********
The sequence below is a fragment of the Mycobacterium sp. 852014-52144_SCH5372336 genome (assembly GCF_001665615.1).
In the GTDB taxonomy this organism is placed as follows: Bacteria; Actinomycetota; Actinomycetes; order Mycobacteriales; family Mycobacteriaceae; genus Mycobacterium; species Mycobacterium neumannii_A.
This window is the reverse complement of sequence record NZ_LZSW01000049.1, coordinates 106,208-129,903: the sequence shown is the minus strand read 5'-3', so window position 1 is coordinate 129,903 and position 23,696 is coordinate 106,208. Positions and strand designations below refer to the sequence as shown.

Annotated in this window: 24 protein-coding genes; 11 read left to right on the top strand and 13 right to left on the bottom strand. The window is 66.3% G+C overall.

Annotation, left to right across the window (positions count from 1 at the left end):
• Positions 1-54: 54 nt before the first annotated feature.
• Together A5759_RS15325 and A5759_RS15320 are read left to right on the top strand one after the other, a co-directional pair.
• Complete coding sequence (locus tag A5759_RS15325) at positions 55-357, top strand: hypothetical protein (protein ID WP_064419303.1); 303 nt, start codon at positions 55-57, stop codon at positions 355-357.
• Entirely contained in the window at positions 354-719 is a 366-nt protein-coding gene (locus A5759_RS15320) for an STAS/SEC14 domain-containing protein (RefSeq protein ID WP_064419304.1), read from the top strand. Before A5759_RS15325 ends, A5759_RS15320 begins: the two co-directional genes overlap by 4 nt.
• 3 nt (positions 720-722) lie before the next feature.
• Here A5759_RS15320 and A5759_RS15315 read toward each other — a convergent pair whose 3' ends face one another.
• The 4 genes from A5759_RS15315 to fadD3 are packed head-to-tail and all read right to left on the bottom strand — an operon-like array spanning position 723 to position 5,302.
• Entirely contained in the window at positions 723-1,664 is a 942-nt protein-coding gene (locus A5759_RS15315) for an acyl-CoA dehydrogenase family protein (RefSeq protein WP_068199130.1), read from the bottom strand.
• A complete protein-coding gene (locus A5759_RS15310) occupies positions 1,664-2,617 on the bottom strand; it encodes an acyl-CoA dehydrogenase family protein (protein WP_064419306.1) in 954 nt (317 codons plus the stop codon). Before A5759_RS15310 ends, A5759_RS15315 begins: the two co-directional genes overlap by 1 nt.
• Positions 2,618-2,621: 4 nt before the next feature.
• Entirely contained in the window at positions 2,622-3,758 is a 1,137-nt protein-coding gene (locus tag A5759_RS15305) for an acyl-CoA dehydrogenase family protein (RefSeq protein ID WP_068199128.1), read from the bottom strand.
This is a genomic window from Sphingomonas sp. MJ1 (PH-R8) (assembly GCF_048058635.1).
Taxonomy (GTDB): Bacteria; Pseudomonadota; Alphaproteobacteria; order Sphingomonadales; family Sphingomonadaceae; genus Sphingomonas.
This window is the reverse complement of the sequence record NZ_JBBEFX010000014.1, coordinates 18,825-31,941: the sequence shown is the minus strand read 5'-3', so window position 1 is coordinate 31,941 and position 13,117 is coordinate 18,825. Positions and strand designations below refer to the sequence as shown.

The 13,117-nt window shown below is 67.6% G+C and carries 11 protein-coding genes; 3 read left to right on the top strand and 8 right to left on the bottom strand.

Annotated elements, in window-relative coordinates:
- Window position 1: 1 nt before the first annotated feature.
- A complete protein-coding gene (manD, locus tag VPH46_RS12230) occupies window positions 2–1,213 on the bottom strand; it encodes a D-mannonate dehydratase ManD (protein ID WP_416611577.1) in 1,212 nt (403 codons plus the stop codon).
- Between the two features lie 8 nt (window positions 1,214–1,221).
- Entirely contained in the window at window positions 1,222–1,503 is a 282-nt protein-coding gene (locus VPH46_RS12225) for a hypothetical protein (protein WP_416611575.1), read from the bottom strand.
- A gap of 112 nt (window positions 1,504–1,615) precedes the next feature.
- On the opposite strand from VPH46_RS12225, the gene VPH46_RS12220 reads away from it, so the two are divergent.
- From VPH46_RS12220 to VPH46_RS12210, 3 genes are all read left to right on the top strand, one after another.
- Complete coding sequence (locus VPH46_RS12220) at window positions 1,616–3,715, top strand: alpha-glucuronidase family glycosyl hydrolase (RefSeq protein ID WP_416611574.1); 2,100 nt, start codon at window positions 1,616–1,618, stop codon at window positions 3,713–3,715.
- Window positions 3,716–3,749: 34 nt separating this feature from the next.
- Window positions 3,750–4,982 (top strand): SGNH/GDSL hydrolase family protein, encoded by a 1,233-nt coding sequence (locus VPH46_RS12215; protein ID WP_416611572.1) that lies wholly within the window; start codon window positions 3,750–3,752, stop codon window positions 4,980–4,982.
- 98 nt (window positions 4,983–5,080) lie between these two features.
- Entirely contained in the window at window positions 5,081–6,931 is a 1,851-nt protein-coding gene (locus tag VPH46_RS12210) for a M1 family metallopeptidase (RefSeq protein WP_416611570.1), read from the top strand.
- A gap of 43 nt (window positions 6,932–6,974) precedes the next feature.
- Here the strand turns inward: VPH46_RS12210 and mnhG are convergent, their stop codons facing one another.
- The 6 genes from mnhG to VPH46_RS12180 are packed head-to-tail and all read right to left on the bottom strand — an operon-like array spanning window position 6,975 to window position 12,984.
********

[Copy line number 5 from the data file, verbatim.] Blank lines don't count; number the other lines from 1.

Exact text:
Annotation, left to right across the window (positions count from 1 at the left end):